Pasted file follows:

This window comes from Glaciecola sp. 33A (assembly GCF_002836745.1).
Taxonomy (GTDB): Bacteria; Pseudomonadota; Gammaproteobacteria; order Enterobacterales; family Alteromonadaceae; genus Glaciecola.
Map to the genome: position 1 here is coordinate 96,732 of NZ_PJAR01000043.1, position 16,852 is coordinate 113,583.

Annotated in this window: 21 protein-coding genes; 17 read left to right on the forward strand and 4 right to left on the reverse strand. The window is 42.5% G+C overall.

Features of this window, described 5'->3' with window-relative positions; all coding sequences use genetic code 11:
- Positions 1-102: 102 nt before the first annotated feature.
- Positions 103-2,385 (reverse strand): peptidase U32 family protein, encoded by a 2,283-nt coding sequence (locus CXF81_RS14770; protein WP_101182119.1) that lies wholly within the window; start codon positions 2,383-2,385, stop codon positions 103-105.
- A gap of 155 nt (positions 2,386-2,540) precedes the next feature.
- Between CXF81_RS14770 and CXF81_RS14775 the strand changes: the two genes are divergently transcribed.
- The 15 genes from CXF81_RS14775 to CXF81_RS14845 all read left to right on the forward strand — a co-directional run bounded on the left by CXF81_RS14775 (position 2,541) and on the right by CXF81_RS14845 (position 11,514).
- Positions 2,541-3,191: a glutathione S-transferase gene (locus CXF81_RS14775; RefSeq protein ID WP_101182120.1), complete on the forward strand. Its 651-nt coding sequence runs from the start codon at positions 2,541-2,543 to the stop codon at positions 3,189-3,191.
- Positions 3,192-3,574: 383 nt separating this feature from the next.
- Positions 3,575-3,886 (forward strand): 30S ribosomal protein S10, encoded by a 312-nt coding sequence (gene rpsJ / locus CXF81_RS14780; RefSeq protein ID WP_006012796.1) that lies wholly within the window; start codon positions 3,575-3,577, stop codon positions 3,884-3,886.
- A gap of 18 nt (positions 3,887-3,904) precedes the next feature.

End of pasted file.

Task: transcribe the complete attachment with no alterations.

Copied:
This window comes from Glaciecola sp. 33A (assembly GCF_002836745.1).
Taxonomy (GTDB): Bacteria; Pseudomonadota; Gammaproteobacteria; order Enterobacterales; family Alteromonadaceae; genus Glaciecola.
Map to the genome: position 1 here is coordinate 96,732 of NZ_PJAR01000043.1, position 16,852 is coordinate 113,583.

Annotated in this window: 21 protein-coding genes; 17 read left to right on the forward strand and 4 right to left on the reverse strand. The window is 42.5% G+C overall.

Features of this window, described 5'->3' with window-relative positions; all coding sequences use genetic code 11:
- Positions 1-102: 102 nt before the first annotated feature.
- Positions 103-2,385 (reverse strand): peptidase U32 family protein, encoded by a 2,283-nt coding sequence (locus CXF81_RS14770; protein WP_101182119.1) that lies wholly within the window; start codon positions 2,383-2,385, stop codon positions 103-105.
- A gap of 155 nt (positions 2,386-2,540) precedes the next feature.
- Between CXF81_RS14770 and CXF81_RS14775 the strand changes: the two genes are divergently transcribed.
- The 15 genes from CXF81_RS14775 to CXF81_RS14845 all read left to right on the forward strand — a co-directional run bounded on the left by CXF81_RS14775 (position 2,541) and on the right by CXF81_RS14845 (position 11,514).
- Positions 2,541-3,191: a glutathione S-transferase gene (locus CXF81_RS14775; RefSeq protein ID WP_101182120.1), complete on the forward strand. Its 651-nt coding sequence runs from the start codon at positions 2,541-2,543 to the stop codon at positions 3,189-3,191.
- Positions 3,192-3,574: 383 nt separating this feature from the next.
- Positions 3,575-3,886 (forward strand): 30S ribosomal protein S10, encoded by a 312-nt coding sequence (gene rpsJ / locus CXF81_RS14780; RefSeq protein ID WP_006012796.1) that lies wholly within the window; start codon positions 3,575-3,577, stop codon positions 3,884-3,886.
- A gap of 18 nt (positions 3,887-3,904) precedes the next feature.